How to prevent and eliminate aphid infestations

Systemic insecticides, including the neonicotinoid-based insecticides imidacloprid (Marathon®), thiamethoxam (Flagship®), acetamiprid (TriStar®), dinotefuran (Safari®), and clothianidin (Celero®), effectively control aphids for extended periods of time when applied early in the cropping cycle. The same is true of the selective feeding blockers, pymetrozine (Endeavor®) and flonicamid (Aria®). A number of insecticides have both translaminar and systemic properties. See the current New England Recommendation guide for more information.

Preventive Strategies

  • Practice good sanitation, such as removing discarded plant material and eliminating weeds around plant production areas. Weed host plants often serve as reservoirs for migrating or ant carried aphids.
  • Avoid excessive amounts of nitrogen fertilizer which promote soft plant tissue. New, soft plant tissue promote higher aphid populations.
  • Use physical control methods if appropriate. These include screens or other barriers. Screens are especially important in stock plant production areas to reduce the threat of virus transmission.
  • Thoroughly inspect all incoming plant material and spot treat if necessary.


Aphid Parasitoids

In general, parasitoids are more effective than predators in reducing aphid populations, although parasitoids may fail to provide acceptable control under warm conditions or at times when aphid populations tend to increase rapidly. Four parasitoids are commercially available. Aphid parasitoids are host-specific in terms of the aphid species they attack. For example, Aphidius ervi attacks foxglove aphid, while Aphidius colemani attacks both green peach and melon aphids. Mixtures of different parasitoid species are commercially available and should be used when multiple aphid species are present. Parasitoids are shipped either as adults or ‘aphid mummies’ from which parasitoid adults soon emerge. To increase the parasitoids’ effectiveness, place small groups of the aphid mummies in cups near aphid colonies. Do not let these aphid mummies get wet. Release rates may vary depending on the parasitoid species. Containers often contain approximately 250 aphid mummies, which can treat 5,000 ft2 at the high release rate or 25,000 ft2 at the low release rate.

Greenhouse temperatures should be 65-77F (18-25C), with 70-85% relative humidity. Aphid parasitoids must be applied preventively to suppress aphid populations. They are less effective when aphid populations are high and already causing plant damage. Release parasitoids on a regular basis to sustain their populations during the growing season. Remove yellow sticky cards before releasing parasitoids, as sticky cards attract and capture parasitoids. When scouting, look for aphid mummies that have circular holes on one end. These are the exit holes created by adult parasitoids during emergence. Aphid parasitoids are sensitive to pest control materials. For example, direct sprays and one-day old residues of kinoprene (Enstar II®) are harmful to A. colemani . Direct applications of spinosad (Conserve®) are also toxic to A. colemani.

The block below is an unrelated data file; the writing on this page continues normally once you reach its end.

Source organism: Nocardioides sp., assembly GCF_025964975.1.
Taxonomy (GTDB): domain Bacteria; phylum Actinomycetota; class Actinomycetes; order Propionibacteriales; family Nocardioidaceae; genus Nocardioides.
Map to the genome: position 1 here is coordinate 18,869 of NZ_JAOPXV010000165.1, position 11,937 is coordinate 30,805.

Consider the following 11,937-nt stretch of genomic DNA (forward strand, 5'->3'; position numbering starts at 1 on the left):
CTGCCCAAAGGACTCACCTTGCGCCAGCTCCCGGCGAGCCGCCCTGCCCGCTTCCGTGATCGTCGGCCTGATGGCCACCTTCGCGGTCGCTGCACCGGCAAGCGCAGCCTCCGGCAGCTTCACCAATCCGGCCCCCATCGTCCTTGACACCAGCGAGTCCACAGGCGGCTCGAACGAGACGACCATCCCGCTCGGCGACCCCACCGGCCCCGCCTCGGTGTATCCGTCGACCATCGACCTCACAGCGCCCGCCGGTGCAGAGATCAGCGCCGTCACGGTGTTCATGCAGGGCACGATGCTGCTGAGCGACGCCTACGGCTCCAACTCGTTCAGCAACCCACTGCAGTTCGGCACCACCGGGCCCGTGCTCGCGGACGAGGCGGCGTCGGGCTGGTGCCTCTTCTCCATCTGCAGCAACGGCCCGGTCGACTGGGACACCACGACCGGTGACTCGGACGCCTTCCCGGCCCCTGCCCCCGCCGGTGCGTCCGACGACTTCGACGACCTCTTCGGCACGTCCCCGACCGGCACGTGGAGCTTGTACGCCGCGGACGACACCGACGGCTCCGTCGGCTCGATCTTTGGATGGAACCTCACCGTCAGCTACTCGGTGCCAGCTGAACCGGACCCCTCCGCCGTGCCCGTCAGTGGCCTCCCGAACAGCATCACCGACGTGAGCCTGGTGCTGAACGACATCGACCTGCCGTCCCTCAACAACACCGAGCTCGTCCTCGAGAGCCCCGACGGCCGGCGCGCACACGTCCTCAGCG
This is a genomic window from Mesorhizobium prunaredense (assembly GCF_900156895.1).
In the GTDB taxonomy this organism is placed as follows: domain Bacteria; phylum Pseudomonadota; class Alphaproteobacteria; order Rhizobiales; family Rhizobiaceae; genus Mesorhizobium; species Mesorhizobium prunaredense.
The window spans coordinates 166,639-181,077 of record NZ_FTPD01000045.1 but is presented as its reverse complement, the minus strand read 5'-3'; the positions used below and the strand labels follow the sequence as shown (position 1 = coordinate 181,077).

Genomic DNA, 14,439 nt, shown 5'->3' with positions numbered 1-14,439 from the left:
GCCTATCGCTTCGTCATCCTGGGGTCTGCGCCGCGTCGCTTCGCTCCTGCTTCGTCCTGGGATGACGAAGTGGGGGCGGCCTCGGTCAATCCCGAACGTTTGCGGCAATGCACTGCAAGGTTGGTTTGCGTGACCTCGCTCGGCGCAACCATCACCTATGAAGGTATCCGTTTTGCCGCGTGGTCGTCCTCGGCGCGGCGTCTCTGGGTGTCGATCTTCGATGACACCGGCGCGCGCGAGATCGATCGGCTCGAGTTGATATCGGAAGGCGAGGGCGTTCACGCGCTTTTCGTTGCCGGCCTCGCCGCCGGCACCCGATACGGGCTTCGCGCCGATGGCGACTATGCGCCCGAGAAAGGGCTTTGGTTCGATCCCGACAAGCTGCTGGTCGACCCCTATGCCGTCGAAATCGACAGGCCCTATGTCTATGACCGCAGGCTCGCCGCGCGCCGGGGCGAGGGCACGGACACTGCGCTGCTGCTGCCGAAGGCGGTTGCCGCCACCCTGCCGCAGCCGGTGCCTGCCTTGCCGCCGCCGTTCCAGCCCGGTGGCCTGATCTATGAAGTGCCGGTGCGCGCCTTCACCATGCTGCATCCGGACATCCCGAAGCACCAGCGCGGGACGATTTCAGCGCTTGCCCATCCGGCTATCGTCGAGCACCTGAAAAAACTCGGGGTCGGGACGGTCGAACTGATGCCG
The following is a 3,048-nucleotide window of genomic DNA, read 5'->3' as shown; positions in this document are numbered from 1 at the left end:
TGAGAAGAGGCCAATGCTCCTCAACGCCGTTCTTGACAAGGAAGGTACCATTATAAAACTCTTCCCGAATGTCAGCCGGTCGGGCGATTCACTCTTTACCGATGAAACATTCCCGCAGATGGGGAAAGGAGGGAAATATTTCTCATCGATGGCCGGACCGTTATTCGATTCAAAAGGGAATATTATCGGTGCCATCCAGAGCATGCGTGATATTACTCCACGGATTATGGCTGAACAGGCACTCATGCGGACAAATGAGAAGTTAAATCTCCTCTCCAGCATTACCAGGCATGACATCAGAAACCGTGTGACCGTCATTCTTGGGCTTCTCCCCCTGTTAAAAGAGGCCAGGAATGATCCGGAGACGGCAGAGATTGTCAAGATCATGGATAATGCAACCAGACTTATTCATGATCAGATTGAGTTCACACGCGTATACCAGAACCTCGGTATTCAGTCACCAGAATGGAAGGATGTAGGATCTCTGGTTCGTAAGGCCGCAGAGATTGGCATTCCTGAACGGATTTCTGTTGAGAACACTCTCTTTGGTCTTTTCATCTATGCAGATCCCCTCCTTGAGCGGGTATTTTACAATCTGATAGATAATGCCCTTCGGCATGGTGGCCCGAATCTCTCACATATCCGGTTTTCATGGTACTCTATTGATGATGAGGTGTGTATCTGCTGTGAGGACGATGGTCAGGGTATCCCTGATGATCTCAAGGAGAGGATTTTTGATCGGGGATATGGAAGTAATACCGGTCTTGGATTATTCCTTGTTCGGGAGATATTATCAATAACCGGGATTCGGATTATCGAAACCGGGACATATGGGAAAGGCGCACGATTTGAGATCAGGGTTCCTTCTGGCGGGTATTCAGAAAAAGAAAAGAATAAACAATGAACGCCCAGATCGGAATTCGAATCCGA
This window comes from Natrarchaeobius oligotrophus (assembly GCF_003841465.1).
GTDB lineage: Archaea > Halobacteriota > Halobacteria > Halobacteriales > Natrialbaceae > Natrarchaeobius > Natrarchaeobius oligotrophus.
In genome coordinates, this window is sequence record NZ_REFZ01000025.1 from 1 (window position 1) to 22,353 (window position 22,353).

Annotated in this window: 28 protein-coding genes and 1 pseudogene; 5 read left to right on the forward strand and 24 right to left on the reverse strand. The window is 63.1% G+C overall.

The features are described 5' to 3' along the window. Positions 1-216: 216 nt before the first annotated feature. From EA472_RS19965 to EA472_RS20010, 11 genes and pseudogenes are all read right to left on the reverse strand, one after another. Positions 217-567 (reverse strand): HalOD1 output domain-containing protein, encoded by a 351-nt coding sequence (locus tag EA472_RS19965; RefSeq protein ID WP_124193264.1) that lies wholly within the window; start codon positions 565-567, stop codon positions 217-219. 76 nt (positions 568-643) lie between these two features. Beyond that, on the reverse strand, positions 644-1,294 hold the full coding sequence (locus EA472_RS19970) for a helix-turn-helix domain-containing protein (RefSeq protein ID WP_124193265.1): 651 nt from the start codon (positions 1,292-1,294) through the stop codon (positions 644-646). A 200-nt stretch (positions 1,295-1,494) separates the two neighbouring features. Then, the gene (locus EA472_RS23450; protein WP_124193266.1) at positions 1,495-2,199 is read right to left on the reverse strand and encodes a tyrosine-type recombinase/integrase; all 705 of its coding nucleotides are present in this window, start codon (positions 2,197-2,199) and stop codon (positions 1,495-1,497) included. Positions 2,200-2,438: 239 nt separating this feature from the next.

Release parasitoids preventively on crops you know are susceptible to aphids, so that the parasitoids will be present when aphids are first noticed. Also, identify aphids to species before ordering parasitoids, since parasitoids are selective in the aphid species they attack. For example, release Aphidius colmani for green peach aphid, and Aphidius ervi or Aphelinus abdominalis for foxglove or potato aphid. Some biological control suppliers sell mixtures of parasitoid species, which may be useful when several aphid species are present in the greenhouse simultaneously. Banker plant systems may be useful in controlling aphids and reducing the costs associated with applying pest control materials. Banker plants support colonies of aphids that are not greenhouse crop pests, along with parasitoids. Information on banker plants is available at: [5] (type in banker plant in the search tool for details). Also see the fact sheet: Aphid Banker Plant System for Greenhouse IPM, Step by Step [6] (from UVM and Biobest) If aphids are already abundant then you must reduce their numbers before releasing natural enemies. You can reduce aphid populations by applying the pest control material pymetrozine (Endeavor®), which kills insects with piercing-sucking mouthparts, including aphids. Endeavor® has been demonstrated to be compatible with aphid and whitefly parasitoids, and predatory mites used to control thrips and spider mites. Do not attempt to suppress high aphid populations with predators, as this is typically not effective.